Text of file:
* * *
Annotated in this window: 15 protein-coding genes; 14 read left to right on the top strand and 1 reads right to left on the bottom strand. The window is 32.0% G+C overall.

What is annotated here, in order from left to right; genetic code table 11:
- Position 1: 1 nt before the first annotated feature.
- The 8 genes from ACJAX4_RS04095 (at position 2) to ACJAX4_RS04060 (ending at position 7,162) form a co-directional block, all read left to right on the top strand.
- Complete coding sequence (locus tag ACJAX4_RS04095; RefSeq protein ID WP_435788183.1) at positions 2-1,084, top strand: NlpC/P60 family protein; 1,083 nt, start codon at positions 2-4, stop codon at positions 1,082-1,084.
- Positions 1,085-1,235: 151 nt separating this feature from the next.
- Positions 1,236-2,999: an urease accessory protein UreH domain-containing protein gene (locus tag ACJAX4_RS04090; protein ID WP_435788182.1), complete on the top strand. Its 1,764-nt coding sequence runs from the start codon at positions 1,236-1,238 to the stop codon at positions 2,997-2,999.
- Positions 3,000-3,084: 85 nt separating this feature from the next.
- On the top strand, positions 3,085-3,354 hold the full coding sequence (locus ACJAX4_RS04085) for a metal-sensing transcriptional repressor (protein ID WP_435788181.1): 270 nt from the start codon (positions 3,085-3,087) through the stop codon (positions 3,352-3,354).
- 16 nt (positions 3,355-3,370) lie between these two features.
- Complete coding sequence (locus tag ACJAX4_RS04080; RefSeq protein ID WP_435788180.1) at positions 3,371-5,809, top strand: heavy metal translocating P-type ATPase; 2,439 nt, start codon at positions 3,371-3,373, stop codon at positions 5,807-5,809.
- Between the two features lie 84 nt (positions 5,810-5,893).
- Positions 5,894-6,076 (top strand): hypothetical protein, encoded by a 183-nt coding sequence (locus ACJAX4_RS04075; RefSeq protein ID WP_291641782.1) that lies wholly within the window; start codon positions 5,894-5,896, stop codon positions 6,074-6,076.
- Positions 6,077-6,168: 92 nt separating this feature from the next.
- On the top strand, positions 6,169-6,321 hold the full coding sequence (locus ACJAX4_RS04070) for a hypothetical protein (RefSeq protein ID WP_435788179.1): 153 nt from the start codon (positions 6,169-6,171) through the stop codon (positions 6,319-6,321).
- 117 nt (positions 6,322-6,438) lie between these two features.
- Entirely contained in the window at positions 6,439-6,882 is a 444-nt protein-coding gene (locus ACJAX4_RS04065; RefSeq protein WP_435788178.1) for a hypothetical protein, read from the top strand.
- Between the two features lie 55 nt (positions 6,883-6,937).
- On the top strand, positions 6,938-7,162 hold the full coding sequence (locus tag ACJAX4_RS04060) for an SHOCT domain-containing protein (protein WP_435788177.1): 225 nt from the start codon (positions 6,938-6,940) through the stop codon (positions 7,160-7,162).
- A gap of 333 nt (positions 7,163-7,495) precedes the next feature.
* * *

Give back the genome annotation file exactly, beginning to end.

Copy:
Annotated in this window: 15 protein-coding genes; 14 read left to right on the top strand and 1 reads right to left on the bottom strand. The window is 32.0% G+C overall.

What is annotated here, in order from left to right; genetic code table 11:
- Position 1: 1 nt before the first annotated feature.
- The 8 genes from ACJAX4_RS04095 (at position 2) to ACJAX4_RS04060 (ending at position 7,162) form a co-directional block, all read left to right on the top strand.
- Complete coding sequence (locus tag ACJAX4_RS04095; RefSeq protein ID WP_435788183.1) at positions 2-1,084, top strand: NlpC/P60 family protein; 1,083 nt, start codon at positions 2-4, stop codon at positions 1,082-1,084.
- Positions 1,085-1,235: 151 nt separating this feature from the next.
- Positions 1,236-2,999: an urease accessory protein UreH domain-containing protein gene (locus tag ACJAX4_RS04090; protein ID WP_435788182.1), complete on the top strand. Its 1,764-nt coding sequence runs from the start codon at positions 1,236-1,238 to the stop codon at positions 2,997-2,999.
- Positions 3,000-3,084: 85 nt separating this feature from the next.
- On the top strand, positions 3,085-3,354 hold the full coding sequence (locus ACJAX4_RS04085) for a metal-sensing transcriptional repressor (protein ID WP_435788181.1): 270 nt from the start codon (positions 3,085-3,087) through the stop codon (positions 3,352-3,354).
- 16 nt (positions 3,355-3,370) lie between these two features.
- Complete coding sequence (locus tag ACJAX4_RS04080; RefSeq protein ID WP_435788180.1) at positions 3,371-5,809, top strand: heavy metal translocating P-type ATPase; 2,439 nt, start codon at positions 3,371-3,373, stop codon at positions 5,807-5,809.
- Between the two features lie 84 nt (positions 5,810-5,893).
- Positions 5,894-6,076 (top strand): hypothetical protein, encoded by a 183-nt coding sequence (locus ACJAX4_RS04075; RefSeq protein ID WP_291641782.1) that lies wholly within the window; start codon positions 5,894-5,896, stop codon positions 6,074-6,076.
- Positions 6,077-6,168: 92 nt separating this feature from the next.
- On the top strand, positions 6,169-6,321 hold the full coding sequence (locus ACJAX4_RS04070) for a hypothetical protein (RefSeq protein ID WP_435788179.1): 153 nt from the start codon (positions 6,169-6,171) through the stop codon (positions 6,319-6,321).
- 117 nt (positions 6,322-6,438) lie between these two features.
- Entirely contained in the window at positions 6,439-6,882 is a 444-nt protein-coding gene (locus ACJAX4_RS04065; RefSeq protein WP_435788178.1) for a hypothetical protein, read from the top strand.
- Between the two features lie 55 nt (positions 6,883-6,937).
- On the top strand, positions 6,938-7,162 hold the full coding sequence (locus tag ACJAX4_RS04060) for an SHOCT domain-containing protein (protein WP_435788177.1): 225 nt from the start codon (positions 6,938-6,940) through the stop codon (positions 7,160-7,162).
- A gap of 333 nt (positions 7,163-7,495) precedes the next feature.